When a regular sinus rhythm is observed in lead V1 (20% of patients), right ventricular pressures are lower than those in cases in which there is a pure R wave of equal amplitude. High-amplitude P waves in leads II and V1 indicate right atrial enlargement; such findings are associated with severe stenosis.

Limitations of techniques

There are very few limitations associated with these techniques. A good-quality ECG may be unobtainable in obese patients or in patients in whom the acoustic windows are poor.

Imaging in infants and neonates

Babies with PS can usually be distinguished from those with tetralogy of Fallot[5] or tricuspid or pulmonary atresia on the basis of radiographic and electrocardiographic evidence. In typical cases of tetralogy, there is no radiographic evidence of cardiomegaly. For infants with tricuspid and pulmonary atresia, ECGs show a preponderance of left ventricular forces, in contrast to the right ventricular hypertrophy usually observed in patients with critical PS who are without right ventricular hypoplasia.

Combined 2-dimensional ECG and continuous-wave Doppler examination may be used to characterize the anatomic valve abnormality and its severity. Magnetic resonance imaging (MRI) may be performed in utero; although there are no reports of harm resulting from the use of MRI in utero, there is insufficient date to guarantee that there are no harmful effects. These techniques have essentially eliminated the need for cardiac catheterization and angiographic studies to establish a precise diagnosis.



In some patients with pulmonic stenosis (PS, pulmonary stenosis, pulmonary valve stenosis), no recognizable abnormality is noted. In patients who have normal peripheral pulmonary vascularity, the characteristic findings of valvular stenosis are right ventricular enlargement and prominence of the main and left pulmonary arteries. The right atrium is sometimes enlarged. Isolated infundibular stenosis is rare.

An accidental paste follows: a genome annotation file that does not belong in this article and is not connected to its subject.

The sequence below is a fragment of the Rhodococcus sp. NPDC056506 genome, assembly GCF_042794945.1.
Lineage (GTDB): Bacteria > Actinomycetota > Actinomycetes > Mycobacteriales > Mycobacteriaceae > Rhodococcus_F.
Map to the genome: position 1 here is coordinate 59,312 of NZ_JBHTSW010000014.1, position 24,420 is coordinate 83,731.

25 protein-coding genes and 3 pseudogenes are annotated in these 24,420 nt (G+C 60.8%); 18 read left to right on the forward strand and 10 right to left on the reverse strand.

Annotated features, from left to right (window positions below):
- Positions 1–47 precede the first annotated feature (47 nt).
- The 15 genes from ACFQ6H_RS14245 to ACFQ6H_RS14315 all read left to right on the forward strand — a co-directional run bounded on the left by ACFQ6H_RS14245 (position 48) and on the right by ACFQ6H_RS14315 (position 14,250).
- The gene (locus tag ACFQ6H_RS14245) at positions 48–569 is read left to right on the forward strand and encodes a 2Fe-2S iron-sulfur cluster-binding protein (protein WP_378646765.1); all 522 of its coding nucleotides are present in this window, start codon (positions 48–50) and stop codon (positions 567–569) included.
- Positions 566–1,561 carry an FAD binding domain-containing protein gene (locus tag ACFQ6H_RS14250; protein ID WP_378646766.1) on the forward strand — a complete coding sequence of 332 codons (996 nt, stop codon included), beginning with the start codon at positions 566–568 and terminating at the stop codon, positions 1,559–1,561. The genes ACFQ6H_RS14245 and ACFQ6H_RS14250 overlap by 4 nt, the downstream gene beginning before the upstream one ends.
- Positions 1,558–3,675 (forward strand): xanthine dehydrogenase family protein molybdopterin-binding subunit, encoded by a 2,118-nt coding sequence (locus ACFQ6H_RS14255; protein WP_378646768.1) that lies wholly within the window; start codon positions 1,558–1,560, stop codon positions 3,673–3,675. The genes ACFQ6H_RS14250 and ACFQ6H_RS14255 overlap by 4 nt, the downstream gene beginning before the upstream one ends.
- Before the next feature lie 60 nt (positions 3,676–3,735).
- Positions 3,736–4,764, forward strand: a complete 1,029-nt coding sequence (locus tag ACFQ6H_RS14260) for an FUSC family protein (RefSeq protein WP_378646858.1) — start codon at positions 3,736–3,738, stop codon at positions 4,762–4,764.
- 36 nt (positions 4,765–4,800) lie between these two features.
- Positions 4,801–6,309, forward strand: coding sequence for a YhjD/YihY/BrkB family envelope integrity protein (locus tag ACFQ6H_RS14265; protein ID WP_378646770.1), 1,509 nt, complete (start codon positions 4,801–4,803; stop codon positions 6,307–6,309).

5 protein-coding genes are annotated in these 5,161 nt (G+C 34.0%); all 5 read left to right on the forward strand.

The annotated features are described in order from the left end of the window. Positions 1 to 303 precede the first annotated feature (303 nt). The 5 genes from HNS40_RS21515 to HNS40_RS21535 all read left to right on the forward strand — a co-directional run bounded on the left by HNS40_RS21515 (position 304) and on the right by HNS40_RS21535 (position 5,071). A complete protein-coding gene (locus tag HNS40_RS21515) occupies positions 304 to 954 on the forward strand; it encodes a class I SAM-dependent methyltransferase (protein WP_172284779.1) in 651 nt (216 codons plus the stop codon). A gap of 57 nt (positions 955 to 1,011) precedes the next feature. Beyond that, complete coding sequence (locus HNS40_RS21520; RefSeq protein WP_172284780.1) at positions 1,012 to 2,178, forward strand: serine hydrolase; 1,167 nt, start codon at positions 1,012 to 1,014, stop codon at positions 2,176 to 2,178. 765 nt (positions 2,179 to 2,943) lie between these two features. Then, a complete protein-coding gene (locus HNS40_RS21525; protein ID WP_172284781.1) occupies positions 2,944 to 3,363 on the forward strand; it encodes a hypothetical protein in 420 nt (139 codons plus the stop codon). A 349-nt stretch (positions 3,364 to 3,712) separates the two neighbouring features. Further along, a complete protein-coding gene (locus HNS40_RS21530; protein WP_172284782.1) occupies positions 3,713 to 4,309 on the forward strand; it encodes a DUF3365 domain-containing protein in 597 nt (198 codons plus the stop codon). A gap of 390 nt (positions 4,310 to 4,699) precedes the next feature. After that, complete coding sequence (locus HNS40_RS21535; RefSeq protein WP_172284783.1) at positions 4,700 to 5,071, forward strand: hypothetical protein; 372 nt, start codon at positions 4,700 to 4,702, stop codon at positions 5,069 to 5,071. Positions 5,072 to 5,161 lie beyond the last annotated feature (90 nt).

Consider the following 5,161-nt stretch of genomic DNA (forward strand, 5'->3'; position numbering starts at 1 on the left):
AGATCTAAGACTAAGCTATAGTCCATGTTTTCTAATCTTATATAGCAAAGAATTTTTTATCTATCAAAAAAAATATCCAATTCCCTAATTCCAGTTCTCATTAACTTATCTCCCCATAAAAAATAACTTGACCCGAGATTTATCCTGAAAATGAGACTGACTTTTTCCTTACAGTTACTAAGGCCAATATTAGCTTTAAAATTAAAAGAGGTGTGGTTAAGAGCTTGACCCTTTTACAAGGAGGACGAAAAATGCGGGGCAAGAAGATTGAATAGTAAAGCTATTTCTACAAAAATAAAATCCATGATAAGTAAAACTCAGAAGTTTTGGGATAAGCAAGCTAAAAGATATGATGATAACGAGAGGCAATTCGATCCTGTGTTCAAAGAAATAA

The heart may be of normal size, but it is enlarged in about one half of patients. The enlargement is right-sided and results in a rounded right, lower cardiac contour in the frontal projection. The apex may be elevated and blunted.

The most characteristic finding is enlargement of the main pulmonary artery, which results in convexity of the left, upper cardiac margin below the aortic knob. This enlargement of the main pulmonary artery is caused by poststenotic dilatation. The dilatation involves the main pulmonary artery and the left pulmonary artery, producing a prominent arterial silhouette of the left hilum. The change in the left pulmonary artery may be best seen in the lateral projection as it arches over the left bronchus.

The right pulmonary artery may be dilated, but this vessel is hidden by mediastinal opacity. Therefore, in patients with PS, the hilar vessels appear to be of different sizes; by contrast, in patients with pulmonary hypertension, the hilar vessels appear to be of the same size. This is a helpful sign in the differential diagnosis. Poststenotic dilatation occurs in valvular stenosis; by contrast, in infundibular and supravalvular stenosis, the pulmonary artery is not prominent, and radiographic findings indicative of cardiovascular disease may be absent.

The large, main arterial change is associated with the normal size of the vessels in the lungs and in the right hilum.[6, 7]

In pulmonic stenosis, the degree of confidence associated with radiography is moderate and the results of a radiographic examination are nonspecific.


Computed Tomography